Learning and revising

Establish a routine

A routine means doing certain things regularly in the same way. And if you are using this book for self-study (= to study alone), it helps to have a routine. Decide how much time you can spend on the book each day or each week. If you are studying a unit for the first time, try to give yourself at least (= a minimum of) half an hour or forty-five minutes; if you are revising (= looking through a unit a second or third time), five or ten minutes each time is very useful. So, plan longer periods for new units, and shorter periods for revision.

Working through the book

Do different things to maintain your interest.(= keep your interest high). For example:

• Don’t work through the units in sequence (= in the order they appear in the book): look through the units and choose ones that interest you.
• When you do a unit, you can:
read the whole of the left-hand page, then do the exercises.
read part of the left-hand page, then do one or two exercises.
try the exercises first, then use the left-hand page when you have a problem.
• Be active when you are learning. For example:
While you are reading the left-hand page, use a highlighter pen to mark new or interesting vocabulary.
Practise saying the words silently in your head (= without a noise), and also out loud (= making a noise, so it is possible for others to hear), to see if you can pronounce them.
Put new words in your own notebook using some of the ideas from Unit 2 to do it effectively. (If something is effective, it works well and produces good results.)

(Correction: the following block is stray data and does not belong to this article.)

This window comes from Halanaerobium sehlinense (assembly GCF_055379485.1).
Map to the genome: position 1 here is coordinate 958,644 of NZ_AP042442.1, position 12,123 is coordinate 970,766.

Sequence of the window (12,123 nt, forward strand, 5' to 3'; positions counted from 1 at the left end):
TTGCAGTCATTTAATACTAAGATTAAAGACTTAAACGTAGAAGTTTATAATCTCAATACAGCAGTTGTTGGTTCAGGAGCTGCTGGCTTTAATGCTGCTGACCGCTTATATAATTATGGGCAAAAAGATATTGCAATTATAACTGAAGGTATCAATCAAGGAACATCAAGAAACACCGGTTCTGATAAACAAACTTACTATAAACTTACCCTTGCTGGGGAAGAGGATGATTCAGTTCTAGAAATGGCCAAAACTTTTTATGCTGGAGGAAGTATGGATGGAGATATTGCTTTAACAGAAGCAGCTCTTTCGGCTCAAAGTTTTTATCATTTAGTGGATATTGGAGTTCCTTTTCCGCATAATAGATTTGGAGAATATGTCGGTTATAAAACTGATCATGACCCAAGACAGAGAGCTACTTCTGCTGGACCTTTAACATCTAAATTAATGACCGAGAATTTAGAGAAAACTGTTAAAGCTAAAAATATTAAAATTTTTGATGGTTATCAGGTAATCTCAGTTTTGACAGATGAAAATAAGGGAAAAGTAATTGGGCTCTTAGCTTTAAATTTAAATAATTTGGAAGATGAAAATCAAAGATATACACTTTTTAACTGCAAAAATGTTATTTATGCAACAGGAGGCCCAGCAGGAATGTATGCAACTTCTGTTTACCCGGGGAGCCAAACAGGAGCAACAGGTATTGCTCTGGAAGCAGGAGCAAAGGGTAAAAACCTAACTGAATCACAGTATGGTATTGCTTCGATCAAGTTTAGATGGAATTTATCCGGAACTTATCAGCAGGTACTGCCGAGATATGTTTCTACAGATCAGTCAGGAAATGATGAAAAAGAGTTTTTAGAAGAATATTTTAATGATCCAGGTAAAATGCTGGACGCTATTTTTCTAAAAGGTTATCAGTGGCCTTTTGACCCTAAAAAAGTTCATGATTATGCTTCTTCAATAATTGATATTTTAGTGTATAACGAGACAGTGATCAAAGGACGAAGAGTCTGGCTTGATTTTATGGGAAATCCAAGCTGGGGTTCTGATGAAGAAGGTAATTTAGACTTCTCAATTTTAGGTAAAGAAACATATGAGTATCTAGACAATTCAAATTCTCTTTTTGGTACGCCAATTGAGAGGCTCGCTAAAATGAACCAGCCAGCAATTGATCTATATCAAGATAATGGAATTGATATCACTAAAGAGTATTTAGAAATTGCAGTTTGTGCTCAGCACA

Revision

It is common to learn a word one day, then find you cannot remember it a day later. If you revise regularly (just for short periods), it helps you to remember words and make them part of your ‘active’ vocabulary. Here are some ideas for revising with this book.

• Do exercises in pencil. Check your answers when you have finished, then rub them out (= remove them using a rubber/eraser). Later, come back and do the exercises again, and just use the left-hand page if you cannot remember something.

• When you read a left-hand page for a second time, have a piece of card with you. When you reach a new word in bold which has a definition/explanation after it in brackets ( ), cover the definition quickly and try to say what it is. Then uncover it to see if you were right.

• Revise for short periods but do it often. Five minutes a day is probably better than half an hour a week; but half an hour a week is probably better than two hours a month.

• As with learning, be active when you revise. Look for different ways to revise: test yourself, create games for yourself; set goals/targets (= decide on things you want to be able to do by a particular time); decide when to work on something, e.g. meaning on Sunday, pronunciation on Monday, etc.